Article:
Even on a cloudy day, as the moon starts to block parts of the sun, the entire sky will gradually get darker, Perry said. Animals might begin to react as though it’s twilight. “Furry creatures come out and bump into your legs, you know, stuff like that,” he joked. 

On a clear day, as the moon covers the sun, it will create a crescent shape followed by bright patterns as the last remnants of the sun’s rays peek out behind the moon, called the diamond ring effect. Then the moon will completely block the sun, causing the streaming lights of the corona to stand out around it. 

On a clear day, planets such as Venus and Jupiter might become visible as they would in the evening sky, Perry said.

Perry suggested that the best viewing location might be looking westward and downward so that you can watch the shadow of the moon traveling toward you as totality approaches.

“It’s a fairly dramatic thing to see, to look down for a moment instead of looking up and see that shadow coming at you,” he said.

4. Be ready for crowds

Local organizations, businesses and communities have already planned a number of eclipse events and celebrations. (See the adjacent page and calendar for events held locally.) 

The eclipse is expected to draw tens of thousands of visitors. Officials across the state are planning for crowds, traffic and other hazards, according to Mark Bosma, a spokesperson for Vermont Emergency Management.

Burlington schools are even scheduled to close early on Monday, April 8, because of traffic and safety concerns, said Russ Elek, a spokesperson for the school district, via email. He cited estimates from local authorities that the eclipse could draw up to 250,000 people to the area, causing traffic that could last for hours after it ends.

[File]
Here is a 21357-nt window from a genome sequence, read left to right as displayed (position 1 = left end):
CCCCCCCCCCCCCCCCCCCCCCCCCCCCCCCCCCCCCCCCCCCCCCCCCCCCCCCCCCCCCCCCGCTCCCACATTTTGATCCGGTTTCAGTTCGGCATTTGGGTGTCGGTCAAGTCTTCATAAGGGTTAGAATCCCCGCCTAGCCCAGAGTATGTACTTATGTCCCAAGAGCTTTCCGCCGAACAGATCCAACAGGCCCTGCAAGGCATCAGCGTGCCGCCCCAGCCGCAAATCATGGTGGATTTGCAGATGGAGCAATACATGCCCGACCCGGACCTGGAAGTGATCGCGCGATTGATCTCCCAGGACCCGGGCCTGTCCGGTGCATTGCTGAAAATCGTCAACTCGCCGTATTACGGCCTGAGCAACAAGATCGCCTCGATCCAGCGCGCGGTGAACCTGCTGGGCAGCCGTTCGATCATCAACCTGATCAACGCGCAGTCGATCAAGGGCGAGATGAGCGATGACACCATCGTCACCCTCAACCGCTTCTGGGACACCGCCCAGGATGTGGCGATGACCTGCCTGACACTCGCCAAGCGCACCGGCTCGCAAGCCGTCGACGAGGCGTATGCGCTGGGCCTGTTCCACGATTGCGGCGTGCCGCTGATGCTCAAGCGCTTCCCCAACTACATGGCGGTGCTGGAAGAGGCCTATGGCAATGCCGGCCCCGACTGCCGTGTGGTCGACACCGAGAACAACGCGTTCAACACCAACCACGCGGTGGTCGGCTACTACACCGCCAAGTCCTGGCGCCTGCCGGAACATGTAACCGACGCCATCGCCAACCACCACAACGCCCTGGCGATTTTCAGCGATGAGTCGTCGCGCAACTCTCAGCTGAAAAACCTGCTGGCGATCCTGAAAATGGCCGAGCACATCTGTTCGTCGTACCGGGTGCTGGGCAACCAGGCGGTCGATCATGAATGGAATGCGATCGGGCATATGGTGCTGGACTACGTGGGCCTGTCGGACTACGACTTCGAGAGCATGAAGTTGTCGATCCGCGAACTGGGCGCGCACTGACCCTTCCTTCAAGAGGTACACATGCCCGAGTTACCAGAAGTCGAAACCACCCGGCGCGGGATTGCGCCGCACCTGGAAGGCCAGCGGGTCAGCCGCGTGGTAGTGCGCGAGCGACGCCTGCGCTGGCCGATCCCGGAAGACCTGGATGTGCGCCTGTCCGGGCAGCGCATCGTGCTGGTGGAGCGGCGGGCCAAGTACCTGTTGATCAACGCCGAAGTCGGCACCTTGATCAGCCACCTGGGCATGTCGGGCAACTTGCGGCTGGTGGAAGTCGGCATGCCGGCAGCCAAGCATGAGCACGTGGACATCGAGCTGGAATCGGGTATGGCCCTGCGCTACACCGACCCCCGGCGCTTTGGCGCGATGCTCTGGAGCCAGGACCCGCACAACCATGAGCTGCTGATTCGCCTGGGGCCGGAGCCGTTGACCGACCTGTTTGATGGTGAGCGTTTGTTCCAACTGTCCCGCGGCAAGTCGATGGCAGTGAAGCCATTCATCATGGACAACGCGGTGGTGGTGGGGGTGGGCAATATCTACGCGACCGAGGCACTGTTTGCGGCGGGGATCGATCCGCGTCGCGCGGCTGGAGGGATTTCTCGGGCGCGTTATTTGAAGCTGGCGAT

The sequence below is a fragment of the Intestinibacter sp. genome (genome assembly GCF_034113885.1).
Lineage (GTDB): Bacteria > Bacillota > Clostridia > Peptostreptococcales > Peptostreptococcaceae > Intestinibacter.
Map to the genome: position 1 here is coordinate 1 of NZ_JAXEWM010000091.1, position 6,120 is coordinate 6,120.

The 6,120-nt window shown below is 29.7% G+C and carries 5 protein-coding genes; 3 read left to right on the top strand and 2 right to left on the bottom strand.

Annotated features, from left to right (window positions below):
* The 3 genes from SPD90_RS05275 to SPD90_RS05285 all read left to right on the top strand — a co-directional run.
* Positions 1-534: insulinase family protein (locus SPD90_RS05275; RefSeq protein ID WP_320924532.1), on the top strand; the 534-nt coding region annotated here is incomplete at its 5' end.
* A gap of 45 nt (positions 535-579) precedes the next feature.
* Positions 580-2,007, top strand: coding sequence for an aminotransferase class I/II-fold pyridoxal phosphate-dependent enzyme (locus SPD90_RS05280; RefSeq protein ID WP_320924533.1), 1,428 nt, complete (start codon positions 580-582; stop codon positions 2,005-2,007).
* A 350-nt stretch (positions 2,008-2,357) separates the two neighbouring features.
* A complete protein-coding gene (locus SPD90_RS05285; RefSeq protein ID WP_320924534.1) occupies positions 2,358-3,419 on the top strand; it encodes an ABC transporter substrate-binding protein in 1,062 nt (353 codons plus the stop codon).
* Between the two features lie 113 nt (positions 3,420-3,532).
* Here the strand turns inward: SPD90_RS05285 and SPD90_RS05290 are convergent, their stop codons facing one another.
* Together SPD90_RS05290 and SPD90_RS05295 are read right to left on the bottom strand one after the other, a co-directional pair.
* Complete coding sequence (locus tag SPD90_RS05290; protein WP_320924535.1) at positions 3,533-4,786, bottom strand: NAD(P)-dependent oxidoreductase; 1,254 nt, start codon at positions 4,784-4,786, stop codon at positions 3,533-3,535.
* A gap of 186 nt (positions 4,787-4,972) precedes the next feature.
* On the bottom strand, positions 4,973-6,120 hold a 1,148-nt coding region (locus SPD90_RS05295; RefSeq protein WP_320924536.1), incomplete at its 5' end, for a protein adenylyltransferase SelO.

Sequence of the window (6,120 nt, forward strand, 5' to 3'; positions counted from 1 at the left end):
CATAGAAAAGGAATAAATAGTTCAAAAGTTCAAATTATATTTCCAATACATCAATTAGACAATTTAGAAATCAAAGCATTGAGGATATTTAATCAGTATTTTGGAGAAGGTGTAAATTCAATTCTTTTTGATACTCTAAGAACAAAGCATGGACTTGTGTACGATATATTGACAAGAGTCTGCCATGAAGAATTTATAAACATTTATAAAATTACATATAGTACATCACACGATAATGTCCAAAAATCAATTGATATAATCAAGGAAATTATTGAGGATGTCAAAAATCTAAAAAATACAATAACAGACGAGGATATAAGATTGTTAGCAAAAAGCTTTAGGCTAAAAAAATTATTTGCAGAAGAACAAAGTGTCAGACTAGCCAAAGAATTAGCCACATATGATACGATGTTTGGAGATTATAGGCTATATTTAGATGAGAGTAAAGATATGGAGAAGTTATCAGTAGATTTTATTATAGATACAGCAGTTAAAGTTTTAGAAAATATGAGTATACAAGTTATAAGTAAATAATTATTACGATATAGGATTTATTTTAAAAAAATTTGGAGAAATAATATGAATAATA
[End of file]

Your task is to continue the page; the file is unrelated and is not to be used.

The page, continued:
Perry said being in a crowd to see the eclipse might be “exciting.” 

“You’re looking up, so it’s not going to be like in a theater trying to see through the person in front of you,” he pointed out.

5. While the forecast looks good, be prepared for clouds.

How many people will come to Vermont? What will they see? Those answers are dependent on one important but uncertain factor: the state’s wily and wet spring weather. 

Meteorologist Whittier is ready for disappointment. He cited data showing that based on historic patterns, the chance of a relatively clear day is between 10% and 20%.

“If I was putting my eggs in one basket to really wanting to see it at this point … I would probably be down in Texas to see it,” he said.

As of Monday, April 1, forecasters were predicting April 8 to be sunny and around 50 degrees with just a 5% chance of clouds.

But “It really can vary,” Whittier said.

Perry says to have hope. He recalled the partial solar eclipse that occurred last October on a cloudy day. “It was totally cloudy, totally overcast, all right up until the eclipse started,” he said. “And then it magically cleared and we got this great look at the eclipse for about an hour.”

Courtesy Nasa Scientific Visualization Studio
Path of the solar eclipse through Vermont. Rutland is about 40 miles south of “totalality,” the epicenter is in Lake Champlain.